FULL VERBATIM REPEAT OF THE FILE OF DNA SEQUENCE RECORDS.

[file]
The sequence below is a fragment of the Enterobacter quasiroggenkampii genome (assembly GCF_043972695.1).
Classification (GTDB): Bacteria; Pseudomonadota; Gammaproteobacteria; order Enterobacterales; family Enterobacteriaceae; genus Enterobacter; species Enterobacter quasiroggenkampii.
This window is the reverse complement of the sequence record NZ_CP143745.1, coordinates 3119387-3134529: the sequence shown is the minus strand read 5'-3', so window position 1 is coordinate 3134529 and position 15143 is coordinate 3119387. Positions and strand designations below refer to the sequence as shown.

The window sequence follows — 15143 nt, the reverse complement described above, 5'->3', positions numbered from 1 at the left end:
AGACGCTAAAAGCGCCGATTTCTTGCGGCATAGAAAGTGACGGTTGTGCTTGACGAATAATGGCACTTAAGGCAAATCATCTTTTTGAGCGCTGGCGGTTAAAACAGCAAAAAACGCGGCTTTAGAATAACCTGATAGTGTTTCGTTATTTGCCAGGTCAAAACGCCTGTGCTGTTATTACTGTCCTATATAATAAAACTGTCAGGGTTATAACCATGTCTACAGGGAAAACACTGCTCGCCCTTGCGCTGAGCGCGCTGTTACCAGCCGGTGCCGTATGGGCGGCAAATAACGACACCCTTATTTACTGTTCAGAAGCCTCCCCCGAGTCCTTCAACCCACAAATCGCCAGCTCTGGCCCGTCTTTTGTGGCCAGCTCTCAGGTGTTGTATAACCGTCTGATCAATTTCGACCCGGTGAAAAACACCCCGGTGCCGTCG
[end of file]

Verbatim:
The sequence below is a fragment of the Enterobacter quasiroggenkampii genome (assembly GCF_043972695.1).
Classification (GTDB): Bacteria; Pseudomonadota; Gammaproteobacteria; order Enterobacterales; family Enterobacteriaceae; genus Enterobacter; species Enterobacter quasiroggenkampii.
This window is the reverse complement of the sequence record NZ_CP143745.1, coordinates 3119387-3134529: the sequence shown is the minus strand read 5'-3', so window position 1 is coordinate 3134529 and position 15143 is coordinate 3119387. Positions and strand designations below refer to the sequence as shown.

The window sequence follows — 15143 nt, the reverse complement described above, 5'->3', positions numbered from 1 at the left end:
AGACGCTAAAAGCGCCGATTTCTTGCGGCATAGAAAGTGACGGTTGTGCTTGACGAATAATGGCACTTAAGGCAAATCATCTTTTTGAGCGCTGGCGGTTAAAACAGCAAAAAACGCGGCTTTAGAATAACCTGATAGTGTTTCGTTATTTGCCAGGTCAAAACGCCTGTGCTGTTATTACTGTCCTATATAATAAAACTGTCAGGGTTATAACCATGTCTACAGGGAAAACACTGCTCGCCCTTGCGCTGAGCGCGCTGTTACCAGCCGGTGCCGTATGGGCGGCAAATAACGACACCCTTATTTACTGTTCAGAAGCCTCCCCCGAGTCCTTCAACCCACAAATCGCCAGCTCTGGCCCGTCTTTTGTGGCCAGCTCTCAGGTGTTGTATAACCGTCTGATCAATTTCGACCCGGTGAAAAACACCCCGGTGCCGTCG